Throughout Jane Austen’s novels, she brings to surface the complicated, deep and unique characteristics of a family. Austen emphasizes their imperfections and perks – highlighting both the happy and difficult qualities that encapsulate a family’s core – specifically the Bennet family in her novel Pride and Prejudice. Similarly, the television show Gilmore Girls explores this fascinating theme, focusing on one woman’s relationship with her daughter and her parents. Both the Gilmores and the Bennets exhibit “the good, the bad, and the ugly” of families in an engaging and intricate context. Pride and Prejudice and Gilmore Girls explore the strengths and weaknesses of the family dynamic to great depths. This relatable take on kinship is familiar to readers and viewers alike, and it leads to the conclusion that family is, in fact, the strongest tie in the world due to its complexities.
Pride and Prejudice is arguably Jane Austen’s most well-known novel, having been a world-wide phenomenon for the past two centuries and adapted to film and television numerous times; most would argue that it is romance which keeps Pride and Prejudice so prevalent in our society. Although Mr. Darcy is a most-ideal match for the story’s fascinating heroine – Miss Elizabeth Bennet – I believe it is her familial connection that maintains Pride and Prejudice’s popularity.
Consider the classics: there are wild, fanciful stories such as King Arthur and The Lord of the Rings, which takes its readers on fantastical adventures through foreign lands with magical inhabitants. Then there are works of literature like To Kill A Mockingbird and Little Women, wherein the relationships between the protagonists and their relatives makes the novels stand the test of time. Society has proven time and again that, at our core, we want to know that we are not alone in our circumstances – Pride and Prejudice, though often used as an ideal for romantic love, should also be considered by readers for its affirmation that, yes, other families are just as passionate as our own:
“’You are over-scrupulous, surely. I dare say Mr. Bingley will be very glad to see you; and I will send a few lines by you to assure him of my hearty consent to his marrying whichever he chooses of the girls; though I must throw in a good word for my little Lizzy.’
‘I desire you will do no such thing. Lizzy is not a bit better than the others; and I am sure she is not half so handsome as Jane, nor half so good-humoured as Lydia. But you are always giving her the preference.’
‘They have none of them much to recommend them,’ replied he; ‘they are all silly and ignorant like other girls; but Lizzy has something more of quickness than her sisters.’ ‘Mr. Bennet, how can you abuse your own children in such a way? You take delight in vexing me. You have no compassion for my poor nerves.’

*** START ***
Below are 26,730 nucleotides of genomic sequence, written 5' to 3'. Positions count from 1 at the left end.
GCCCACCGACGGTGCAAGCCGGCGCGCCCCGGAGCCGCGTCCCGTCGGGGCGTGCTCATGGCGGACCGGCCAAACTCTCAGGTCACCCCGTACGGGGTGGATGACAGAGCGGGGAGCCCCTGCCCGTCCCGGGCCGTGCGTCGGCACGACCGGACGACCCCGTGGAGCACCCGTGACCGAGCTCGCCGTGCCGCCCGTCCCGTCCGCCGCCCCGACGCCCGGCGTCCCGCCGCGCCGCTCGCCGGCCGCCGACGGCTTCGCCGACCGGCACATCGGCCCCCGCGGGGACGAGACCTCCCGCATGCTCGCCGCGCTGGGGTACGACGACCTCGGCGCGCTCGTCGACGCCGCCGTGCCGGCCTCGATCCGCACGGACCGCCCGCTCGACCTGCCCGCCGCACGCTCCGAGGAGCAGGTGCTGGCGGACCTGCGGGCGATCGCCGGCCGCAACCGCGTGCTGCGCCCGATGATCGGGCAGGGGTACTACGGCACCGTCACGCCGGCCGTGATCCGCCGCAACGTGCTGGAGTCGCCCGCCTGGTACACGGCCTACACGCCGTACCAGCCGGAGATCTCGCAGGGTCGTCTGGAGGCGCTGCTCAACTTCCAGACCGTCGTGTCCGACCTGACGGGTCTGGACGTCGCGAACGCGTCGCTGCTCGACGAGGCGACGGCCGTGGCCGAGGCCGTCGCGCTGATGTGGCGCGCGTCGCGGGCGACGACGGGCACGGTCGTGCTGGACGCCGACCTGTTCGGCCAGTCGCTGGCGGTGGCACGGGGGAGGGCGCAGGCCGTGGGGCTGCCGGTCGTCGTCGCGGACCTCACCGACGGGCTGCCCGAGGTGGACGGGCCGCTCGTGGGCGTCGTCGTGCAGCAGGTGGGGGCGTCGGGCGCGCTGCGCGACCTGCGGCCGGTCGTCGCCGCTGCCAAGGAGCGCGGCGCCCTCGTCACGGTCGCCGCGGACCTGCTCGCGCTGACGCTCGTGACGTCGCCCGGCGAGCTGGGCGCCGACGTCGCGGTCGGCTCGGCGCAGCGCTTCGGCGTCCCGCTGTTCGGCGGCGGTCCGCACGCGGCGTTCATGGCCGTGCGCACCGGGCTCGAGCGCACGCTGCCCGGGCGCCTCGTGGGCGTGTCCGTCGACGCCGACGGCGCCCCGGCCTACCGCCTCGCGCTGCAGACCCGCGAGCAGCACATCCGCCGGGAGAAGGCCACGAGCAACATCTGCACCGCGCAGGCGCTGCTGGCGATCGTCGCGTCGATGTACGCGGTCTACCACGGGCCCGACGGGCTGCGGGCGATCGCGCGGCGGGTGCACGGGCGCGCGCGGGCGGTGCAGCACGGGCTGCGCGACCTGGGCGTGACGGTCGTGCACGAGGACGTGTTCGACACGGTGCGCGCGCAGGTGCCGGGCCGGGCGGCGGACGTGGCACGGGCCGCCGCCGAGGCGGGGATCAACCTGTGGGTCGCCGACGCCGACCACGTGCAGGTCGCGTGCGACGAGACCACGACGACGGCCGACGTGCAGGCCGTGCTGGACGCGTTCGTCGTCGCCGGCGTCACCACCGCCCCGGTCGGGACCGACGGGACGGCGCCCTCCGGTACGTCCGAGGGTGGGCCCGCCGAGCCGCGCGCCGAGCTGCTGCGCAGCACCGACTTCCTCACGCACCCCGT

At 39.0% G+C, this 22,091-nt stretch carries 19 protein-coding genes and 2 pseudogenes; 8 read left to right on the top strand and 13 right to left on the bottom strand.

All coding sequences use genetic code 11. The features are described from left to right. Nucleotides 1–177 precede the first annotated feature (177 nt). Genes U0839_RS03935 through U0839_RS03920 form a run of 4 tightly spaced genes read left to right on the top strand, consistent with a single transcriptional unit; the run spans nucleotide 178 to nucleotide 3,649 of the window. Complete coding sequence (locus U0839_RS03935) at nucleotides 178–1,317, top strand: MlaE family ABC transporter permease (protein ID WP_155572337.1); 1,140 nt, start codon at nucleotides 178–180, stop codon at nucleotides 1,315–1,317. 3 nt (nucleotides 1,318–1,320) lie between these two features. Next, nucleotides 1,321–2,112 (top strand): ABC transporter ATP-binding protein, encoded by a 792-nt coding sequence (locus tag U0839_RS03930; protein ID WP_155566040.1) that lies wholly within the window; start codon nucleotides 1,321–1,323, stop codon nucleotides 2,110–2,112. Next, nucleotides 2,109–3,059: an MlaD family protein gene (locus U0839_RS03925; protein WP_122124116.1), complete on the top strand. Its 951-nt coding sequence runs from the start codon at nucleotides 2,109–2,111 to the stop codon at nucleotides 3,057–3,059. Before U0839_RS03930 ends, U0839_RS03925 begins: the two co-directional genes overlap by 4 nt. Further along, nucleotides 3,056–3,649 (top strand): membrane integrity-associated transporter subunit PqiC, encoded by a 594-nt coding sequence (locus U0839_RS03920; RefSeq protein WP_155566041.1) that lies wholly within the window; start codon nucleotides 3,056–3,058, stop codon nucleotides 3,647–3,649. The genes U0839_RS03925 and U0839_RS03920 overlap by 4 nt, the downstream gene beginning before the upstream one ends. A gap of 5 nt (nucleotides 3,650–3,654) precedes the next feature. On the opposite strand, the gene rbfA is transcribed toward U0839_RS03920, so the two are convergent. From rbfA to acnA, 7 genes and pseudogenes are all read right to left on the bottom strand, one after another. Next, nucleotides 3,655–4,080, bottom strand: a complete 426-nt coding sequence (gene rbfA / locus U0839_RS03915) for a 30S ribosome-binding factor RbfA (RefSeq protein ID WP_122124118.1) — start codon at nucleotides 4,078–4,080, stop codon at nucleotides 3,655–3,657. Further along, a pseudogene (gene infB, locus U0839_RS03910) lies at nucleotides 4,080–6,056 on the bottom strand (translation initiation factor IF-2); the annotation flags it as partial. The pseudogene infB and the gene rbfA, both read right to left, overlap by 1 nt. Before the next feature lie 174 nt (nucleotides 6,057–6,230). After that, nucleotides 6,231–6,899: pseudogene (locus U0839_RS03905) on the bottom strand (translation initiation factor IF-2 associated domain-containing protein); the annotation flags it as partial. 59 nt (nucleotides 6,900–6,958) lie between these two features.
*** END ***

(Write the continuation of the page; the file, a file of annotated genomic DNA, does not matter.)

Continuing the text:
‘You mistake me, my dear. I have a high respect for your nerves. They are my old friends. I have heard you mention them with consideration these last twenty years at least,’” (Austen, 4).
Gilmore Girls, though set nearly 200 years after Austen’s time, displays this similar sense of fierce and familiar family dynamics. Lorelai is mother to Rory, an excellent student that notoriously reads a tremendous number of books (Jane Austen is often the choice). They live in an idyllic small town called Stars Hollow, navigating their reality of a single-parent household. Lorelai has an immense amount of love for and loyalty to Rory, yet her relationship with her parents, Richard and Emily, is much more vexing.
Though they are all committed to being a family unit that perseveres “through thick and thin” (as decided in the pilot), it is evident in the television show just how deep – and humorously human – the ties of a family can go.
“Lorelai: You need to develop a defense mechanism for dealing with Grandma. Emily: What are you talking about?
Lorelai: You just need a system, a new mindset. Take me, for example. Emily: What about you?
Lorelai: Well, I know there are many things in my life you don’t approve of. Emily: Like what?
Lorelai: Like this couch.
Emily: Well, this couch is terrible.
Lorelai: Okay, good – you think the couch is terrible. Now, at one point in my life, you saying a couch that I carefully picked out and had to pay off over eight months is terrible might’ve hurt my feelings, but not anymore.
Emily: No? Lorelai: No. Emily: Why not?
Lorelai: Because one day, I decided that instead of being hurt and upset by your disapproval, I’m gonna be amused. I’m gonna find it funny. I’m even going to take a little bit of pleasure in it.